Replace fleet vehicles and buses that run on fossil fuels with vehicles that run on electricity

Electric fleet vehicles, especially buses, have a range of benefits that make them an excellent investment for local government use. Cities are coming together to spur innovation amongst manufacturers and use their collective purchasing power to drive down cost.


Increase energy efficiency of local government operations, such as buildings, street lighting, and water or wastewater plants

Energy efficiency is the best way to save taxpayer money and cut climate pollution right now. The average building wastes about a third of the energy it uses. Consider implementing a strategic energy management plan for all major operations.


Work with energy utilities to increase renewable energy provided to residents and businesses

Going beyond the local government’s own operations to make renewable energy available to your community is a challenging, but critical step that means working with utilities, state government, and your residents. Clean, renewable bring with them better air, predictable, increasingly lower customer pricing, and local job deployment opportunities.


Adopt policies that accelerate the transition to electric vehicles for commercial fleets and personal vehicles

Electric vehicles for personal and commercial use are, along with automation, a major trend coming to scale quickly. The proper infrastructure to support EVs will be critical to capture their benefits. Consider partnership with the largest local commercial fleet operators to pilot new ideas.


Adopt policies to reduce carbon footprint of new and/or existing buildings

Building electricity, heating, and cooling at the community-scale is, with transportation, the other major source of carbon emissions. Strategies will vary between single-family homes, multi-family residential housing, and commercial buildings. Conducting energy audits and using benchmarking is an excellent tool to drive efficiency. Incentive programs for energy upgrades can be done effectively the more buildings that participate.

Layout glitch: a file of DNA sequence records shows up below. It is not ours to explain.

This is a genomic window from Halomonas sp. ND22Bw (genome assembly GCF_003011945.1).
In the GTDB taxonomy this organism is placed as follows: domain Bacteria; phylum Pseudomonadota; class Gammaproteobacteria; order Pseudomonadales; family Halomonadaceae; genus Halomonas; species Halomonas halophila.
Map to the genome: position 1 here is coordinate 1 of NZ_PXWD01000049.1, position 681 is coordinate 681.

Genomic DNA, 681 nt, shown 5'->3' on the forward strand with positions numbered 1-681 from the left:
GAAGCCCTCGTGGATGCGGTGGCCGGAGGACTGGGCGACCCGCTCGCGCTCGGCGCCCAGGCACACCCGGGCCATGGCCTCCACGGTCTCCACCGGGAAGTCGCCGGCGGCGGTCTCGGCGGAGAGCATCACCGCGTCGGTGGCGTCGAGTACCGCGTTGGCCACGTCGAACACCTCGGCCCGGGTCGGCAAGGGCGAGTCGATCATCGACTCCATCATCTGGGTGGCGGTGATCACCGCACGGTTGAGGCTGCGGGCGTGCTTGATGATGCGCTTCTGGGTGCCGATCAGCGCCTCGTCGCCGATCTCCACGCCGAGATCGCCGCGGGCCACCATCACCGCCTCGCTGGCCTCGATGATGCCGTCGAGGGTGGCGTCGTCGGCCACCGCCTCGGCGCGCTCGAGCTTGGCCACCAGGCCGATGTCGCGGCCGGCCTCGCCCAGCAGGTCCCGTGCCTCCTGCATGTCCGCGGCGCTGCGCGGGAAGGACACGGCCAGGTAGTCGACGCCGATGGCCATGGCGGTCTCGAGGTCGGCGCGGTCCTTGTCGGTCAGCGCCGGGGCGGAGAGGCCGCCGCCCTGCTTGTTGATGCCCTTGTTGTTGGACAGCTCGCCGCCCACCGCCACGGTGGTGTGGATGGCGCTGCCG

Climate Action Plan

New Climate Actions Contra Costa County, CA Commits To Take:


Increase rates of walking, cycling and public transit through means accessible to all residents

In many communities, the transportation sector is the largest share of their pollution and getting people to use alternative modes of transit to the personal vehicle comes with a myriad of benefits, not only cutting greenhouse gases.


Give all residents in my community, especially those underrepresented or of marginalized groups, a voice in setting policy and action plans

Plans, strategies, and their implementation should include the input and priorities of the community. Having your residents’ support and involvement will lead to better long term solutions. Simply holding an open public hearing is not sufficient for the inclusion of all residents. Many methods exist for successful community engagement.

Areas For Collaboration

We are interested in collaborating on the following:

Electric Vehicles
  • Aggregating demand for electric vehicles with other actors
  • Promoting increased charging infrastructure

Local Collaboration
  • Collaborate on climate and clean energy action, and to advocate for stronger climate policy at the local level
Other collaborations
I think the list above overlooks a key source of emissions: vehicles. This agenda does not seem to address the realities of suburban lifestyles that are prevalent in the U.S. I would be interested in collaboration on increasing support for and use of transit and looking at land use policies.

Organization details

Contra Costa County is one of the original 27 counties in the State of California, incorporated in 1850 with the City of Martinez as the county seat. The County is located in the East Bay region of the San Francisco Bay Area. Contra Costa County's physical geography is dominated by its extensive waterfront on the San Francisco and San Pablo bays and the Sacramento-San Joaquin Delta. These waterfront areas are home to heavy industry, including active oil refineries and power plants. The eastern part of Contra Costa County has a robust agriculture industry which is important to the County’s economy and identity.

The most notable landmark in the county is Mount Diablo, rising 3,849 feet at the northern end of the Diablo Range. It is the centerpiece of Mt. Diablo State Park, one of many recreation areas residents and visitors can enjoy. The East Bay Regional Park District is comprised of more than 100,000 acres within 65 parks, including more than 1,200 miles of trails
Martinez, CA